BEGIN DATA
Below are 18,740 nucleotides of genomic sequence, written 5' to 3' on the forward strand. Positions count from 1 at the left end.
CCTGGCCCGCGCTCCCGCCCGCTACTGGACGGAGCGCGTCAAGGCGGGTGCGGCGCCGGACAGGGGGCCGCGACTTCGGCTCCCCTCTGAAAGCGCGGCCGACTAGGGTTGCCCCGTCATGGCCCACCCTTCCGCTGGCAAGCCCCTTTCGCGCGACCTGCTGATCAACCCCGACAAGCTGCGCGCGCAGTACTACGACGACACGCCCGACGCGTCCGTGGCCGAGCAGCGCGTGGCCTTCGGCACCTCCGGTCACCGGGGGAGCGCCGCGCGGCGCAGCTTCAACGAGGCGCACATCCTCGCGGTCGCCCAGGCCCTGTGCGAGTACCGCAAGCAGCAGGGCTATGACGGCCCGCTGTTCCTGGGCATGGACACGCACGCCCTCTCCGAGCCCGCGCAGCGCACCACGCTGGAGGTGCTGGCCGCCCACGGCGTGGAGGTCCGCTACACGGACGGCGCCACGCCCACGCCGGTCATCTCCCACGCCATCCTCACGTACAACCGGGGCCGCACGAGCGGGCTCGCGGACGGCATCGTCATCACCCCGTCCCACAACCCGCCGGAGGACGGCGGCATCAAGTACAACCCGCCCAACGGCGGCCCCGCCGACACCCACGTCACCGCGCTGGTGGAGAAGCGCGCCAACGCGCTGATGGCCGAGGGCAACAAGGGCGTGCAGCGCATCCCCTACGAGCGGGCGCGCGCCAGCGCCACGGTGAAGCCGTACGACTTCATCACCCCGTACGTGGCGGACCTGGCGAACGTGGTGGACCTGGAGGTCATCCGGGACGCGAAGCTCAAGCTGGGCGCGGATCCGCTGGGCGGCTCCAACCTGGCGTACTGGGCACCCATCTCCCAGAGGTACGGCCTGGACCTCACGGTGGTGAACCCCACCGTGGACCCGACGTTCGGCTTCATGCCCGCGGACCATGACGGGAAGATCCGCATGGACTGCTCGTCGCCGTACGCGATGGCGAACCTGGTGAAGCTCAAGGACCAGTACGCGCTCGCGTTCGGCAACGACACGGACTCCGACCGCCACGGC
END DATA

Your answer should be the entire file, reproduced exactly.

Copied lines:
Below are 18,740 nucleotides of genomic sequence, written 5' to 3' on the forward strand. Positions count from 1 at the left end.
CCTGGCCCGCGCTCCCGCCCGCTACTGGACGGAGCGCGTCAAGGCGGGTGCGGCGCCGGACAGGGGGCCGCGACTTCGGCTCCCCTCTGAAAGCGCGGCCGACTAGGGTTGCCCCGTCATGGCCCACCCTTCCGCTGGCAAGCCCCTTTCGCGCGACCTGCTGATCAACCCCGACAAGCTGCGCGCGCAGTACTACGACGACACGCCCGACGCGTCCGTGGCCGAGCAGCGCGTGGCCTTCGGCACCTCCGGTCACCGGGGGAGCGCCGCGCGGCGCAGCTTCAACGAGGCGCACATCCTCGCGGTCGCCCAGGCCCTGTGCGAGTACCGCAAGCAGCAGGGCTATGACGGCCCGCTGTTCCTGGGCATGGACACGCACGCCCTCTCCGAGCCCGCGCAGCGCACCACGCTGGAGGTGCTGGCCGCCCACGGCGTGGAGGTCCGCTACACGGACGGCGCCACGCCCACGCCGGTCATCTCCCACGCCATCCTCACGTACAACCGGGGCCGCACGAGCGGGCTCGCGGACGGCATCGTCATCACCCCGTCCCACAACCCGCCGGAGGACGGCGGCATCAAGTACAACCCGCCCAACGGCGGCCCCGCCGACACCCACGTCACCGCGCTGGTGGAGAAGCGCGCCAACGCGCTGATGGCCGAGGGCAACAAGGGCGTGCAGCGCATCCCCTACGAGCGGGCGCGCGCCAGCGCCACGGTGAAGCCGTACGACTTCATCACCCCGTACGTGGCGGACCTGGCGAACGTGGTGGACCTGGAGGTCATCCGGGACGCGAAGCTCAAGCTGGGCGCGGATCCGCTGGGCGGCTCCAACCTGGCGTACTGGGCACCCATCTCCCAGAGGTACGGCCTGGACCTCACGGTGGTGAACCCCACCGTGGACCCGACGTTCGGCTTCATGCCCGCGGACCATGACGGGAAGATCCGCATGGACTGCTCGTCGCCGTACGCGATGGCGAACCTGGTGAAGCTCAAGGACCAGTACGCGCTCGCGTTCGGCAACGACACGGACTCCGACCGCCACGGC